And the video game references used range anywhere from old school RPGs and platformers to fairly recent entries like Player Unknown’s Battlegrounds. That alone got me interested, but the strange relationship web is what’s keeping our interest. The characters are funny, the situations are even funnier, and we’re loving every minute of it.

Give it a try if you’ve got some time to kill! I haven’t seen the Japanese version yet, but the English version has been spot on. Funimation has been putting out a lot of great stuff over the last few years, and we’re glad to see that trend continue. 4.75/5.0.

Audiobook Review: “Son of the Black Sword”

A bloody, action-filled coming-of-age story. 4.75/5.0

“Coming-of-age” isn’t something you typically think of when you learn that the protagonist of a tale is in his 30’s, but that’s the conclusion I came to by the time I finished Larry Correia’s Son of the Black Sword by Baen Books. This is a coming-of-age tale or, if that term doesn’t sit right, a tale of awakening, where the hero must come to terms with his true destiny. And it is anything but what he wants for himself

Our hero, the badass warrior known as BlackHearted Ashok is the strongest of a small order of battle-hardened, magically enhanced warrior monks in a fantasy world that takes a lot of cues from India, China, and even the United States gets an appreciative nod when the concept of freedom and the bearing of arms is brought in rather early, and only reinforced with additional characters much later in the story. He has come a long way by the time the book opens, having spent two decades fighting in service of the law that rules over all that’s left of mankind, or most of what’s left (We quickly learn that some resist and that some are above the law). He’s at the top of his profession, a fantasy equivalent of the judges in the Judge Dredd series. He wields an ancient and rare Ancestor Blade, a sentient weapon that will only respond to its wielder and no other. After several scenes and flashbacks of Ashok’s life and deeds, he learns of a grave truth about his heritage that will change everything, for himself, for his Ancestor Blade, and for the nation that he serves.

Along the way we meet several very interesting characters, from a brother warrior whose family lost its own Ancestor Blade to a house warrior-turned-prison-warden who takes a keen interest in besting Ashok to restore his fallen reputation, to a librarian woman in the capital city’s famed archives. If anything, I wished the book had spent more time following some of these side characters more, as many of the story threads involving them weren’t pursued fully. Now, I know that’s because there’s going to be a book two, but still! No, that silly complaint aside, the book was very well paced and did a good job of bouncing back and forth between the cast at appropriate points. We also get some glimpses into the main villain(s) every now and then, and I can’t wait for both to get theirs.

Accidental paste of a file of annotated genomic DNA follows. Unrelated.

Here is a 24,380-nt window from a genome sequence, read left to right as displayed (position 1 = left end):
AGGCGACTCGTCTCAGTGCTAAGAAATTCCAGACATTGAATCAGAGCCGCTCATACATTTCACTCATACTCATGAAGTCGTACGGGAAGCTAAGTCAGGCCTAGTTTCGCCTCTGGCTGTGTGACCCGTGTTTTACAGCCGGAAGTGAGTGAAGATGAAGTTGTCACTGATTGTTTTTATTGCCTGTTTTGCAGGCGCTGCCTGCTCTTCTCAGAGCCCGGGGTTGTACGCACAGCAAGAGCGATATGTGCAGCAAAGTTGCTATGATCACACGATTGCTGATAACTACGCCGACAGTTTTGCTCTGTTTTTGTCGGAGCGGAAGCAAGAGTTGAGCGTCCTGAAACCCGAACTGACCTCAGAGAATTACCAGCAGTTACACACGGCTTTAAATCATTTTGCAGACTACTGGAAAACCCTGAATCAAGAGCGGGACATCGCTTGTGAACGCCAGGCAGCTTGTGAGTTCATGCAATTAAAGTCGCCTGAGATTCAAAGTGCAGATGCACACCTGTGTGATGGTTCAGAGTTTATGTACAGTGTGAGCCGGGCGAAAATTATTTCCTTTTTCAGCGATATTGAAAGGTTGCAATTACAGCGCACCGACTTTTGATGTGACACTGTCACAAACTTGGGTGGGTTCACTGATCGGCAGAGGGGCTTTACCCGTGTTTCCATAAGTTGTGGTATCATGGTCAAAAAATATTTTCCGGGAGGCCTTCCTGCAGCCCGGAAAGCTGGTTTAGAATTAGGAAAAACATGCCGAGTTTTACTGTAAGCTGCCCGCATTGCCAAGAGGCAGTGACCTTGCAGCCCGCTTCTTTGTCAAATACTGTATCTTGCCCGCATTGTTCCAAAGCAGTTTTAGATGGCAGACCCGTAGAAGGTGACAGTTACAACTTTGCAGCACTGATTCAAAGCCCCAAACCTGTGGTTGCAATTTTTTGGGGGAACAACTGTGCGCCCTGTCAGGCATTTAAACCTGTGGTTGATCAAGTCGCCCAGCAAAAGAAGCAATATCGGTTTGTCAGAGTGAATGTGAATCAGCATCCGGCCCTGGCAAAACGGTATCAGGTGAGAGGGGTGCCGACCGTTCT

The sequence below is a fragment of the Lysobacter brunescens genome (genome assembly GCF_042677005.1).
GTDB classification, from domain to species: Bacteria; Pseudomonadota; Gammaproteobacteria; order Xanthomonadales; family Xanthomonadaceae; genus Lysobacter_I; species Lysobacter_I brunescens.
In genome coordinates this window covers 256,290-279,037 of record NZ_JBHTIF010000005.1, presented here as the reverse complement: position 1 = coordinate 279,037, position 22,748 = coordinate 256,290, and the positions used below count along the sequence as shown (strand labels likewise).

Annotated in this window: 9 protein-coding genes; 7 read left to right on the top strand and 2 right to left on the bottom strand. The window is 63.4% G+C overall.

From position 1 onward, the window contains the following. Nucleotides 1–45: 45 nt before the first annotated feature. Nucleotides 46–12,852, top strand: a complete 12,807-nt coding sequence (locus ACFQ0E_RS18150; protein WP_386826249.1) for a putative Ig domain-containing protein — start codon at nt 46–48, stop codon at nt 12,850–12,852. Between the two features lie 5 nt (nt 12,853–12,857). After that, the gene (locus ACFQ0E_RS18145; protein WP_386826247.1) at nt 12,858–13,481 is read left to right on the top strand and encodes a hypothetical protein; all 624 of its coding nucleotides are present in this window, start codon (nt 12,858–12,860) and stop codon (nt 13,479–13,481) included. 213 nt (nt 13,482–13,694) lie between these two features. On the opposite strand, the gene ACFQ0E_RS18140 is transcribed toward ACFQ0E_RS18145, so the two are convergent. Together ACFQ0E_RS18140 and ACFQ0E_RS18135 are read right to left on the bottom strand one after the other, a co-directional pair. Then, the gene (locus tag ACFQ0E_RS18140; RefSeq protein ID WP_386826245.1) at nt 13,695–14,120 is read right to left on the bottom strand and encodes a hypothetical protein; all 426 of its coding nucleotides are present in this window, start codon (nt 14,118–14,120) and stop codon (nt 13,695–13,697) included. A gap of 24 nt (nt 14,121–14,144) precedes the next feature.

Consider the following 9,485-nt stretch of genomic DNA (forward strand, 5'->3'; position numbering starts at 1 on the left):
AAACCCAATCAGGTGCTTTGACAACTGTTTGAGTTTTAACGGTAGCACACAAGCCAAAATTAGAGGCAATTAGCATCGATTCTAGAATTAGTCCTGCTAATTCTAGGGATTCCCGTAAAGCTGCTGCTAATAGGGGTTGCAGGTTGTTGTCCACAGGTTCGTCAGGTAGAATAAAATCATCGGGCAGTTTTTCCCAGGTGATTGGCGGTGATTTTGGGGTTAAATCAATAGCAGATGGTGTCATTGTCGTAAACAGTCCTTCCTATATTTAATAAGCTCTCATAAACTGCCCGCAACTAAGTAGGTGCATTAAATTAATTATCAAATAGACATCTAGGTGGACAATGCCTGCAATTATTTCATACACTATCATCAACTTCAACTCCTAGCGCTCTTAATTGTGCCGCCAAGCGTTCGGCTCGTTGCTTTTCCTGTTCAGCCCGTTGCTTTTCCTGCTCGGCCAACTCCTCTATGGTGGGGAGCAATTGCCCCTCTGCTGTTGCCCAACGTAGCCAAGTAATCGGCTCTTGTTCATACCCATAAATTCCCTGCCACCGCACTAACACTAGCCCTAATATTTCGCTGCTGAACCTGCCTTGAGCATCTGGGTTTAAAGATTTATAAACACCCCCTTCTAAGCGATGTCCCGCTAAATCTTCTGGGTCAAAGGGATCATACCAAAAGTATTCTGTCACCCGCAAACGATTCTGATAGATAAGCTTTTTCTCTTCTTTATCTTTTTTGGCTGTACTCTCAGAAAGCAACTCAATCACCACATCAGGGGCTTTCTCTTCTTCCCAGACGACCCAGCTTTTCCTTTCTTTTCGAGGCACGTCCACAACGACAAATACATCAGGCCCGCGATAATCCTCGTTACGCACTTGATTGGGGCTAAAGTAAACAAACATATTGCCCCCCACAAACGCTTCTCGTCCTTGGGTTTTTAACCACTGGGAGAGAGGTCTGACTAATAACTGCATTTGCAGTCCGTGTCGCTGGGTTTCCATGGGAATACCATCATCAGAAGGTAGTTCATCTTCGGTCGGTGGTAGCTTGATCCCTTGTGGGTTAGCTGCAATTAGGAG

I only listened to it a couple weeks ago, and already I can’t wait for the sequel. I knew this was going to happen, which is why I waited so long before finally giving it a read. Larry, you can’t get this done soon enough! 4.75/5.0

If you own the Kindle version of Son of the Black Sword, it greatly cuts down on the price of the Audiobook. That is what I did. If you’d like to purchase it or other books from Amazon, I’d appreciate if you used the affiliate link here or in the image above: Son of the Black Sword. It helps keep the site running, and it keeps me stocked in audiobooks for more reviews. It is appreciated!

Publisher of Sha’Daa Series Radio Interview!

Just a quick post today. Michael Hanson, creator and editor of the Sha’Daa series of dark fantasy / horror short story anthologies is going to be interviewed on a talk radio station out of New Jersey tomorrow at 7:35 AM, EST. He’ll be interviewed by Bert Baron of WCTC 1450. Never listened to the station, but I don’t live in New Jersey so that might explain why! I’ll be tuning in tomorrow. It’ll be interesting to hear what Mr. Hanson has to say about the upcoming Sha’Daa anthology coming out at the end of March. My short story “Bag of Tricks” will be one of the stories featured in there, along with a couple others I have read from good friends of mine.

 

SpaceX Falcon Heavy Successful Launch

Not a long post today. Meetings at the day job kept me busy for quite awhile. Not a complaint, just a statement of fact. Lots of good stuff on the horizon both for the company and for the writing, so it’s all good. I’ll keep the post short with just a mention of something I find cool: rocket launches. Mercury, Gemini, Apollo, the Space Shuttle, the Soyuz rockets. All of it’s cool to me, and it’s really cool to see private firms like SpaceX taking a greater part in the space race. Part of me wishes NASA was still in the game of sending astronauts into space on their own rockets, and that same part hopes they get back into it with the Space Launch System or something similar. Then again, part of me also hopes that the private sector keeps on keepin’ on and starts for-profit space travel sometime in the near future. SpaceX’s Falcon Heavy might just be the ticket, especially with its reusable boosters:

Here’s to more successes in the realm of space exploration and commerce!